The horror of sin, especially mortal sin
Sin is always a great evil. All sin is an infinite evil in three ways and all mortal sin is an infinite evil in a fourth way also. Everything else which we might call a “misfortune” (and which is out of our control), is God’s Will for us and is for our good. St. Paul assures us that, except for our sins, “all things work together unto the good for those who love God.” Romans, 8:28 (emphasis added). Thus, our own sins are the only true evil for us.
A person in mortal sin must strive immediately to get back into God’s grace
When a person has the tragedy of being in mortal sin, he cannot merit through anything he says or does.
Obviously, the most important thing he can do is immediately seek to get back in the state of Sanctifying Grace, by making Acts of Contrition as perfectly as possible and by sacramental Confession (if it is available without compromise). Beware of Bishop Richard Williamson’s evil advice that you should go to confession to any priest who believes in sin.
A person cannot be sure that his act of contrition is perfect enough. If the person did succeed in making a perfect act of contrition, he is then back in the state of Sanctifying Grace and can immediately begin meriting again, while he seeks to go to confession (to an uncompromising priest, as soon as one is available).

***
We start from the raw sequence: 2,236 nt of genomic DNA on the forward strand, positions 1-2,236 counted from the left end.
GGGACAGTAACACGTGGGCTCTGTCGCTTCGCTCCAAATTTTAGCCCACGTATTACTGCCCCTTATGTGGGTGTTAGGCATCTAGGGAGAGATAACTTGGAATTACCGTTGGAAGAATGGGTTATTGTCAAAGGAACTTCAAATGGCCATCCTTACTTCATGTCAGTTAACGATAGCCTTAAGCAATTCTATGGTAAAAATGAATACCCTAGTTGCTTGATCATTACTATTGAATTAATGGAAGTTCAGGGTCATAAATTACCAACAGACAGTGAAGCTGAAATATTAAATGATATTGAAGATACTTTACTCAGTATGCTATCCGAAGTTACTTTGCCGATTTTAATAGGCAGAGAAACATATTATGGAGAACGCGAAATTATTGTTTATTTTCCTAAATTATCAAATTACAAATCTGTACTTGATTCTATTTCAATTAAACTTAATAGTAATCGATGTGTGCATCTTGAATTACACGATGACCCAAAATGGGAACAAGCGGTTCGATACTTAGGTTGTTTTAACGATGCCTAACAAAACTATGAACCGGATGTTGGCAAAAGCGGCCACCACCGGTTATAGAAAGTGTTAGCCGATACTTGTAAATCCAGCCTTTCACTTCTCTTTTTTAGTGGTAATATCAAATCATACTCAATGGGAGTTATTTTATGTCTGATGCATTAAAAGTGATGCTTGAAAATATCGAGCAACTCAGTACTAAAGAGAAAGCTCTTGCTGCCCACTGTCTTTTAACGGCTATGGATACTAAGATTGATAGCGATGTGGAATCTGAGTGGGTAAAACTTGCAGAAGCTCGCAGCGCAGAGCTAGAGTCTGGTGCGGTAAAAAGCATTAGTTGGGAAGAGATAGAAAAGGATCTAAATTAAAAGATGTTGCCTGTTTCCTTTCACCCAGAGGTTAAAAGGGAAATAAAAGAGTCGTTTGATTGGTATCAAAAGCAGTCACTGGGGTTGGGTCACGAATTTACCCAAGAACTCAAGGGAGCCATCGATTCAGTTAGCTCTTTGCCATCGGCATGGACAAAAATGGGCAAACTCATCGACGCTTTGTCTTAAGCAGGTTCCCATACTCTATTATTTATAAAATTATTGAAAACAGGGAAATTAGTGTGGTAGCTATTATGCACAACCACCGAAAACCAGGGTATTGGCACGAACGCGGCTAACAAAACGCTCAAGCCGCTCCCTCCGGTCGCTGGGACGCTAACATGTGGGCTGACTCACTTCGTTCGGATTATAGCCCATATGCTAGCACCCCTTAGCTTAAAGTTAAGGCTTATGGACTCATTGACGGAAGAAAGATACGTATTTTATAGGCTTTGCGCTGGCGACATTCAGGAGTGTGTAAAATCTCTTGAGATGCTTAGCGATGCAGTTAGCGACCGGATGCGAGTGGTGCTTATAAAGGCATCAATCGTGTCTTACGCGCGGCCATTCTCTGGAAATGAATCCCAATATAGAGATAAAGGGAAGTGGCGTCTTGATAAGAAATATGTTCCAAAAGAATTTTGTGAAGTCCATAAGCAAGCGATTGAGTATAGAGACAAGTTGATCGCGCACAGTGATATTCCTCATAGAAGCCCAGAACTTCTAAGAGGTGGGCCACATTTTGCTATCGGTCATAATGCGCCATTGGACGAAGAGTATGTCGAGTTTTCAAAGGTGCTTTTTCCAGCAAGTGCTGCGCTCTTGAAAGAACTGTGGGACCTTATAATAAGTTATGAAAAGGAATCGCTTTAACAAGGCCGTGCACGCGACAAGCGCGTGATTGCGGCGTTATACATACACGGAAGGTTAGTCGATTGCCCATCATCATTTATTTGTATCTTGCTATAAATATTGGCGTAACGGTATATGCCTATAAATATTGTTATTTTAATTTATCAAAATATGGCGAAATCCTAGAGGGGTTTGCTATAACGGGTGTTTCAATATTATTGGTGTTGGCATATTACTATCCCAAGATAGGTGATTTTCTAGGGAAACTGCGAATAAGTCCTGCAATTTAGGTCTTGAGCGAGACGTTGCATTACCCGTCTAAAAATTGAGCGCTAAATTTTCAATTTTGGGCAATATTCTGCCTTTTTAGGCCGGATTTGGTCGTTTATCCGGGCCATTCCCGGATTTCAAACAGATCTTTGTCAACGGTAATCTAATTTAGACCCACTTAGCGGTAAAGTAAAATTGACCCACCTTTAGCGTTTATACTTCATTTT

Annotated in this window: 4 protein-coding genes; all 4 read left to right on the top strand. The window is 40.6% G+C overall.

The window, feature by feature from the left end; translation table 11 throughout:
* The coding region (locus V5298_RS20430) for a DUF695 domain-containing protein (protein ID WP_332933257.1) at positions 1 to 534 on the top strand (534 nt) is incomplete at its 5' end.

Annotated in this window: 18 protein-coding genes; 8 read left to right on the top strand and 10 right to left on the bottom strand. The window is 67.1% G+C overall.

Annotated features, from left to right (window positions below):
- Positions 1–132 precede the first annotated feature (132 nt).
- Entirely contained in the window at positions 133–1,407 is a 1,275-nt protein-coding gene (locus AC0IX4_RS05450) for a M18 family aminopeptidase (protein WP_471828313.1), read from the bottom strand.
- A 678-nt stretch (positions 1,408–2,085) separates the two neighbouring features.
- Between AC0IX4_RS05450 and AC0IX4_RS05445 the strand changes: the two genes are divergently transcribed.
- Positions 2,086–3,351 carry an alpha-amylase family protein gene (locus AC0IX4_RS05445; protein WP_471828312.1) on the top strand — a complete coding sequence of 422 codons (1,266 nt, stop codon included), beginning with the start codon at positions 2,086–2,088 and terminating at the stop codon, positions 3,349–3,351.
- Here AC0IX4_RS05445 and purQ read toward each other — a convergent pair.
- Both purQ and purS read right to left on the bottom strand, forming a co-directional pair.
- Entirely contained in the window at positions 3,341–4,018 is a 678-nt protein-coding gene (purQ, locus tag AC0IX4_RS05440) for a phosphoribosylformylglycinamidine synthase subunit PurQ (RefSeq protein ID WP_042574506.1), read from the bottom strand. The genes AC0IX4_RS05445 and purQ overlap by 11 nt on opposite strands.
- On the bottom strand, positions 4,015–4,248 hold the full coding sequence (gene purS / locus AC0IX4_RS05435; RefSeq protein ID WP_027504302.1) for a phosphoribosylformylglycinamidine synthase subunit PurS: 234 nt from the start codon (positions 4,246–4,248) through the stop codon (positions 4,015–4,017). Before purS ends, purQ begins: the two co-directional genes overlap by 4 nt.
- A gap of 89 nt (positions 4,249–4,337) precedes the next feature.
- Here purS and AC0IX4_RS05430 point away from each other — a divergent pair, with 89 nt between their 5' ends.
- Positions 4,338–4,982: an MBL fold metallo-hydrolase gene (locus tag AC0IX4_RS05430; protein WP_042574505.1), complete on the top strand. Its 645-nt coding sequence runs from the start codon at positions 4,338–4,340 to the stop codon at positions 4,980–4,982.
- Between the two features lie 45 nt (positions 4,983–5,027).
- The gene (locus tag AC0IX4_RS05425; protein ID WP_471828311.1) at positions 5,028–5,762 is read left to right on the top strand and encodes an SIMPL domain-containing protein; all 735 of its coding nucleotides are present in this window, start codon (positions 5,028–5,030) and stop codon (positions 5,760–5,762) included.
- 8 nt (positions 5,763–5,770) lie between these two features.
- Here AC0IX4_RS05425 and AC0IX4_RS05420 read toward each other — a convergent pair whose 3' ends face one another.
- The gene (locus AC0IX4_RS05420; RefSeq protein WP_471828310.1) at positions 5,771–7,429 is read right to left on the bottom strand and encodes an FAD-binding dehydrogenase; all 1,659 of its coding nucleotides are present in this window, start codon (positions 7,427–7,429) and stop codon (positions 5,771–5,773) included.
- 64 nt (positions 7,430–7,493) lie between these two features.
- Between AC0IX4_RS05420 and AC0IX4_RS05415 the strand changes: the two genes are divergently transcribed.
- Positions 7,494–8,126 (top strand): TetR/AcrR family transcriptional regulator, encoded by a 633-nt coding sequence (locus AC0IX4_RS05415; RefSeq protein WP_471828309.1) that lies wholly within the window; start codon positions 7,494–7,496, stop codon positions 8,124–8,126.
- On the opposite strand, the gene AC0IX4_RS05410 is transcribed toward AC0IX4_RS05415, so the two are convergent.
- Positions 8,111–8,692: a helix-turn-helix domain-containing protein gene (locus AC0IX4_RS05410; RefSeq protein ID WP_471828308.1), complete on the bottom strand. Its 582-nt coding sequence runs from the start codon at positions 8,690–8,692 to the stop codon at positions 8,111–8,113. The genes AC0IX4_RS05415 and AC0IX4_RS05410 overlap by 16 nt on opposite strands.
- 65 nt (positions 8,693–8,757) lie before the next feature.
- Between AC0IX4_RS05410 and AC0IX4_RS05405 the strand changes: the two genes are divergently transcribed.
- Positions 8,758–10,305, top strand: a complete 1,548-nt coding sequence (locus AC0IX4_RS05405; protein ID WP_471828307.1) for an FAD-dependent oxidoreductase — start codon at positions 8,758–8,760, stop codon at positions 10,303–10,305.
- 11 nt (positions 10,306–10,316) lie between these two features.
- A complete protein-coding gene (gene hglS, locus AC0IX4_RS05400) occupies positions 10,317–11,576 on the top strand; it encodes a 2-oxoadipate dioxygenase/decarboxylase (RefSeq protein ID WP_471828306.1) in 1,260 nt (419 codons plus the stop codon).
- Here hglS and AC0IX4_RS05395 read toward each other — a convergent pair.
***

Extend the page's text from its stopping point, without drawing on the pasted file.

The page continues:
Thus, one reason for a person to continue his prayers, good works, and penances even before going to confession, is because they are meritorious if he is back in the state of grace.
But a person in mortal sin should still strive to do good, even though there is no merit
Even if the person were not back in the state of grace, he should continue praying, doing good works and doing penance, although he would not merit supernaturally for that conduct. There are five reasons to continue this conduct even while in mortal sin:
1. This conduct does good on a natural level;
2. This conduct avoids harm on a natural level;
3. This conduct enforces habits which are good on the natural level, to help us even when we cannot merit;
4. This conduct avoids harm to ourselves by avoiding the strengthening of our bad habits or making us more prone to evil which would harm us on a natural and a supernatural level; and
5. We should always act according to reason and, even when in mortal sin, our reason tells us to pray, perform good works, and do penance.
Below, we discuss each of these five reasons.
1. This conduct accomplishes good on a natural level.
Such prayers, good works, and penance set a good example, especially for those to whom he is nearest and loves the most. Does he love his friends and family? If yes, doesn’t he want to do them good even if he does not benefit from that good? Of course, he does! Love is “willing the good for another”. So, a man who loves even naturally, wills the good for those whom he loves. So, continuing his prayer, good works, and penance is a good example which does good to his loved ones. This is especially true for parents and spouses, whose very vocation involves the care of and love of others.
Nor does it suffice to merely pretend to do good so as to give good example. That pretense is a sin of dissimulation – not leading an honest life – which is a sin against the Divine Law and the Natural Law.
Further, most fakery is discovered and it does even more harm to a person if he is a fraud, especially in the good he does.